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FPGA Placement and Routing

Santiago Mok

Puneet Gupta (


• • • • Overview of FPGA FPGA Architecture FPGA CAD Flow Clustering and Placement

– Simulated Annealing-based method
• Physical Synthesis Optimization • Routing

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FPGA Overview
• Field-Programmable Gate Arrays
– Pre-fabricated silicon devices that comprise of an array of uncommitted circuit elements (logic blocks) and interconnect resources – An IC designed to be configured by end-user after manufacturing

• Implement any logical function that ASIC can perform • Applications: – DSP – Device controllers – Medical imaging

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FPGA Architecture
• I/O blocks and core programmable fabric • Switch block • Connection block • Routing channels

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• Group logic elements into logic blocks • Separate clustering step may be performed prior to placement • Reduce the number of logic blocks to be placed • Simplify legality checking for main placement • Algorithm: greedily packs LE with the highest attraction to the current cluster

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• Slot assignment problem • Placement has significant impact on the performance and routability of circuit design • Existing approaches to FPGA placement:

1. Simulated Annealing-based placement 2. Partitioning-based placement 3. Analytical method-based placement

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Simulated Annealing-based Placement
• Placement optimization engine for placement used in the well-known VPR package for FPGA

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Simulated Annealing-based Placement
• The cost function penalizes placement which require more routing in the narrower channels

• Key strengths that SA possess:

– Possible to enforce all the legality constraints imposed by the FPGA architecture – Possible to model the impact of the FPGA routing architecture on circuit delay and routing congestion
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Physical Synthesis Optimizations

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• FPGA routing consists of pre-fabricated metal wires and programmable switches • Interconnect between wire and CLB I/O blocks • FPGA routing typically goes through:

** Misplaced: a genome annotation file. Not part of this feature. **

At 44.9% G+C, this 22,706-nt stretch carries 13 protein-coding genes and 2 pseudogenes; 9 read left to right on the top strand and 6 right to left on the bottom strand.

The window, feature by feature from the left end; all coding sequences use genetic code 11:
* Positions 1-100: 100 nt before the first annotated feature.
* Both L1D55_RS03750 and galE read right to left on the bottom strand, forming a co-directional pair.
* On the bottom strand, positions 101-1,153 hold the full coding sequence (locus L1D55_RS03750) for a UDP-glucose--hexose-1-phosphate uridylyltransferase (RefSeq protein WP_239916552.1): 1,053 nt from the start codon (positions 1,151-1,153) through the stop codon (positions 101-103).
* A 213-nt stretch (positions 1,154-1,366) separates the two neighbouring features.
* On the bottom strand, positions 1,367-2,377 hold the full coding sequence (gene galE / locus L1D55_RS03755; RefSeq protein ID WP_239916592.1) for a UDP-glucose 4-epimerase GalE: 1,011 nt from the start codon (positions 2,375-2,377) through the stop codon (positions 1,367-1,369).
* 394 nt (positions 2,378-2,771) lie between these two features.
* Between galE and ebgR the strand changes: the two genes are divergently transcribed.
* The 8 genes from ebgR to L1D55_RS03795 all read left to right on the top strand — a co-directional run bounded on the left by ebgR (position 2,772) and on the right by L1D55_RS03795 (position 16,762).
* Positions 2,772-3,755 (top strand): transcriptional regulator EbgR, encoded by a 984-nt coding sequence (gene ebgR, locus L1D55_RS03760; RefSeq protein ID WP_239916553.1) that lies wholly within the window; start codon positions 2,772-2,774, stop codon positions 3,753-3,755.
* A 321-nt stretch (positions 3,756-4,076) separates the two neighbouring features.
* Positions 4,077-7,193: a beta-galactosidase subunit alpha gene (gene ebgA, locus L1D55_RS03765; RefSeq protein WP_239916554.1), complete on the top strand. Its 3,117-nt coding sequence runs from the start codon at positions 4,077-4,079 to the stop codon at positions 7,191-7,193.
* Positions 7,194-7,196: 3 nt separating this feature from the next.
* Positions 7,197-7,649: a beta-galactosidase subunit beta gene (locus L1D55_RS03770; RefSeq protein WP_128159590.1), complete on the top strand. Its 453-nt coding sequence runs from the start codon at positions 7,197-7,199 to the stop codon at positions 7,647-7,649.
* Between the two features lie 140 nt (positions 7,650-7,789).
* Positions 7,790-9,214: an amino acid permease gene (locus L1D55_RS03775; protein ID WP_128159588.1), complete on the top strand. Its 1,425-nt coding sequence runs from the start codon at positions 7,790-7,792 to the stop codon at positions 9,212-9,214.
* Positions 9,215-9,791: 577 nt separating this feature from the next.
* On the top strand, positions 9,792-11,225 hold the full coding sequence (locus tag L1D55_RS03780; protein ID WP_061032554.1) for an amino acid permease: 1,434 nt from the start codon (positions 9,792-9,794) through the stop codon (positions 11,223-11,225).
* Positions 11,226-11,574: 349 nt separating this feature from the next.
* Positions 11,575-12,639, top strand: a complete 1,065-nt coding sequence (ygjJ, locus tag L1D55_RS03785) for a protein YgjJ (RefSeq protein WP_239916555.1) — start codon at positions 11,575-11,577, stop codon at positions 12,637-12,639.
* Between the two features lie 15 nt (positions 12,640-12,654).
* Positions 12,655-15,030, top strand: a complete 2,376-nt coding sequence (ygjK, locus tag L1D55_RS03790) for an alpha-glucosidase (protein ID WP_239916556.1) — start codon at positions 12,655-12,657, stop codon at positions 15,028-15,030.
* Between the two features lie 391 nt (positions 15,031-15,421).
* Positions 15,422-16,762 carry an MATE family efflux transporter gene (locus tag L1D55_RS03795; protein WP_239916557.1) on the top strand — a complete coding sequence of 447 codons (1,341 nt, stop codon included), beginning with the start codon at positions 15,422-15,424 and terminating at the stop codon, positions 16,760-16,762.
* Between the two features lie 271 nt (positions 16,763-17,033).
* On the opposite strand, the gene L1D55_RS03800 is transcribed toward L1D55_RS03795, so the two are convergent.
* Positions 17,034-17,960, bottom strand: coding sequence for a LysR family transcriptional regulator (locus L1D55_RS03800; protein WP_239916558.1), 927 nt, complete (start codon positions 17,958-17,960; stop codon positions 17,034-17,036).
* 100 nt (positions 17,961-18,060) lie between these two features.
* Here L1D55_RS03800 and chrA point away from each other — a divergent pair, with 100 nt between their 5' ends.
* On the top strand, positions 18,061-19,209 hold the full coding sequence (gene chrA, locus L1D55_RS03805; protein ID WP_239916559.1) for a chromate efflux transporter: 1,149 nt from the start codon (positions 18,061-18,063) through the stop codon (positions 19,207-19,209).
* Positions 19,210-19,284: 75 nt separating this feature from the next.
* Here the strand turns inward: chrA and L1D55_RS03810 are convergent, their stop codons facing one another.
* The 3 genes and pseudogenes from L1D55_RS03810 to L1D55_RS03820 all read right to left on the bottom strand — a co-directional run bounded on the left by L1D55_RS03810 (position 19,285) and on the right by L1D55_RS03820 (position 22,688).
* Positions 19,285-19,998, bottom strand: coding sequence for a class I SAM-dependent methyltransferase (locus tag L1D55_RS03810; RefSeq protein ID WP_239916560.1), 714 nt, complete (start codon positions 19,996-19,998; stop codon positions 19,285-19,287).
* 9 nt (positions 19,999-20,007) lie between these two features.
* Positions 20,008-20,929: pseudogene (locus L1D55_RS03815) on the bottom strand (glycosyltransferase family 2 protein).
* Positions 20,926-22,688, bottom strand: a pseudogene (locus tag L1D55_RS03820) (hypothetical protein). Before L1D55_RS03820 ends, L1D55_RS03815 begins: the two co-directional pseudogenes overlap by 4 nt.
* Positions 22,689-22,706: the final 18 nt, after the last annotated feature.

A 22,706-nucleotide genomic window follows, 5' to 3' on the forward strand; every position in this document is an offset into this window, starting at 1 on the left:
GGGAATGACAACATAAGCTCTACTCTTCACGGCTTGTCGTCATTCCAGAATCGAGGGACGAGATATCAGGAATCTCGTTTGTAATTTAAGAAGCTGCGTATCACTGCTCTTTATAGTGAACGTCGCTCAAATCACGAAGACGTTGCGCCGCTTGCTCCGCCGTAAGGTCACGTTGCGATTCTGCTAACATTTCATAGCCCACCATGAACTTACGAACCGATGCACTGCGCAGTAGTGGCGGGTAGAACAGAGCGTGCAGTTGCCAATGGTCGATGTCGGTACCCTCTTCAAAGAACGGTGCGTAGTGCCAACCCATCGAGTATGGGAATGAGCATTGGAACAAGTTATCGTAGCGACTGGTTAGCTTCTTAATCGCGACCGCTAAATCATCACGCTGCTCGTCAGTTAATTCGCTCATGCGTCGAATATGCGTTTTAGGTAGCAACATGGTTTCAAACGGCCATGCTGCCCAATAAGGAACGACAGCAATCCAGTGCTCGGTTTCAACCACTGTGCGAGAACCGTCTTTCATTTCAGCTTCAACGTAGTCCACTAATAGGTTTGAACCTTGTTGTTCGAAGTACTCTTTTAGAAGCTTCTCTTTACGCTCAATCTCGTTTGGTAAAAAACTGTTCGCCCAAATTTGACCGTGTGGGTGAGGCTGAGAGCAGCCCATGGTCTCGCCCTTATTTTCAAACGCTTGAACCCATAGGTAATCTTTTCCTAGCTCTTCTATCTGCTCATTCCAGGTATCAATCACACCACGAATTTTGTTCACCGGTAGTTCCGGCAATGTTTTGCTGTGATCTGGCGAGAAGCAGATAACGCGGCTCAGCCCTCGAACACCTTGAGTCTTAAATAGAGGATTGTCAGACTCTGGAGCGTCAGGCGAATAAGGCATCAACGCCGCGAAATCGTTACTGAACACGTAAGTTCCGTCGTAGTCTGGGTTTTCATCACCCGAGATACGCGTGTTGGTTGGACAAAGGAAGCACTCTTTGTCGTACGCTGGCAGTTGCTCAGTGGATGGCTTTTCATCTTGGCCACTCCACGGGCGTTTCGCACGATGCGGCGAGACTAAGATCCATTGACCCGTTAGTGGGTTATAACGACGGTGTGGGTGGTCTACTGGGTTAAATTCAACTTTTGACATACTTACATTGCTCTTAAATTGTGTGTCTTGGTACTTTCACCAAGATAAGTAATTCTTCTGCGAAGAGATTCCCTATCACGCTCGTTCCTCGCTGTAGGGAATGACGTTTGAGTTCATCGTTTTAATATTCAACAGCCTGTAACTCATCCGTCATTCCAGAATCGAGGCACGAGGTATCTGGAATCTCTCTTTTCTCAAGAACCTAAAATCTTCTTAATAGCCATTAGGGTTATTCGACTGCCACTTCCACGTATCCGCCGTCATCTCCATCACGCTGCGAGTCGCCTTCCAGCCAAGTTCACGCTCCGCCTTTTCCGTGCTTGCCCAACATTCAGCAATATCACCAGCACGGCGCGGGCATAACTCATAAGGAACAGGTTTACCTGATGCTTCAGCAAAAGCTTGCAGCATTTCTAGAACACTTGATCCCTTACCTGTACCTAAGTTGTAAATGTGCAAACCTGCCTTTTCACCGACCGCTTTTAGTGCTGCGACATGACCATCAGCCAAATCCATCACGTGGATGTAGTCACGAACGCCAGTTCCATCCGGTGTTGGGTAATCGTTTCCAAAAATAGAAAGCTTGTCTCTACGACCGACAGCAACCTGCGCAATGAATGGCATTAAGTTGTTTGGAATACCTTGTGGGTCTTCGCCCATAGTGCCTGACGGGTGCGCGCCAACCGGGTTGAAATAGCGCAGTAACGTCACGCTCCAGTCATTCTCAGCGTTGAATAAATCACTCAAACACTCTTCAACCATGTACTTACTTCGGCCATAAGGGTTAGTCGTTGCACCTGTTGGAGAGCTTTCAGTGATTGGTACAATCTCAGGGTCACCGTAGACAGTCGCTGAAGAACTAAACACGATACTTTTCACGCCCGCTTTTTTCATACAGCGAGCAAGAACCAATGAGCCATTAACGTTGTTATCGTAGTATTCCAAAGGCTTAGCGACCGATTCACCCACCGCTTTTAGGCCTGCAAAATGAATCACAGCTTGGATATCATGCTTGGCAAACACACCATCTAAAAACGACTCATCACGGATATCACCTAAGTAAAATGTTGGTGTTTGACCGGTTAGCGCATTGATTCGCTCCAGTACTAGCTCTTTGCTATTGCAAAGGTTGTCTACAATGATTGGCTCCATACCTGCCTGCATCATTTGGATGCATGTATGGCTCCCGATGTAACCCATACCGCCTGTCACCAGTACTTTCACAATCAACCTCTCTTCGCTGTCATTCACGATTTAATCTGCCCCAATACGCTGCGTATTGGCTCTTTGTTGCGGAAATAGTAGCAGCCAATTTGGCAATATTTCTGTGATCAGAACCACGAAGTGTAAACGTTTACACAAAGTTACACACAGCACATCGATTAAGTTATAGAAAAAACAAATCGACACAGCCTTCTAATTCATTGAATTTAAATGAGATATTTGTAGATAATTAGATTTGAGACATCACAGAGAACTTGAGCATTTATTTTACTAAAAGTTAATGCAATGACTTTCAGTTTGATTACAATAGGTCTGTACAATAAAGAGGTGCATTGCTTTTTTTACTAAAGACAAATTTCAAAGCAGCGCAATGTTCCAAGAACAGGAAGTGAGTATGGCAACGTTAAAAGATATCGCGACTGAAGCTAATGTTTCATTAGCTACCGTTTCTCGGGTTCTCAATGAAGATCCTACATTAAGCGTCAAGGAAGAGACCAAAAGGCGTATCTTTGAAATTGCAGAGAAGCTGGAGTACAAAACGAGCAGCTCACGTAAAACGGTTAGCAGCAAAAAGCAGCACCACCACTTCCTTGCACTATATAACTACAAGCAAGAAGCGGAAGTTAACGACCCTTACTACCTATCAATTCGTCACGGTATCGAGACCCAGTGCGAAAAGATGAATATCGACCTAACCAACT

– Routing-resource graph generation – Global routing – Detailed routing
• Two-Step Routing • Single-Step Routers

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Routing-resource graph
• An abstract data representation for global and detailed routers • Vertices: I/O pins of logic blocks and wire segment in the routing channels • Edges: programmable switches that connect two vertices

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Global Routing
• Uses a simplified routing resource graph • To determine the routing of each net on the graph such that all the channel capacity constraints are met
1. 2. Each connection is initially routed using minimum cost with little regards to congestion Routing iterations to reduce wire overuse

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Detailed Routing
• Given a global routing solution, the detailed router step implements each step in the coarse routing-resource graph to eliminate resource conflict • Two phases: 1. Enumerate all the possible detailed routes and add to expansion graph 2. Iteratively refine route with lowest cost

– Essential routes

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Single-step router
• Avoid possible mismatch between global and detailed routing • These routers differ primarily in their costing of various routing alternatives, search techniques, and congestion resolution • Various single-step routers yield better result than two-step routing

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Future Challenges
• Need for more scalable and efficient placement and routing algorithm • Novel PD algorithms with considerations of process variability and be able to perform statistical optimization

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• D. Chen, J. Cong and P. Pan, "FPGA Design Automation: A Survey," Foundations and Trends in Electronic Design Automation, vol. 1, no. 3, pp. 195-330, Nov 2006. V. Betz and J. Rose. VPR: a new packing, placement and routing tool for FPGA research. In International Workshop on Field-Programmable Logic and Applications, pages 213–222, 1997. M. Hutton and V. Betz, “FPGA Synthesis and Physical Design”, Chapter 13 in CRC Press “Electronic Design Automation for Integrated Circuits”, 2006. J. Cong, T. Kong, J. Shinnerl, M. Xie, and X. Yuan, "Large Scale Circuit Placement," ACM Transaction on Design Automation of Electronic Systems, vol. 10, no. 2, pp. 389-430, April 2005.

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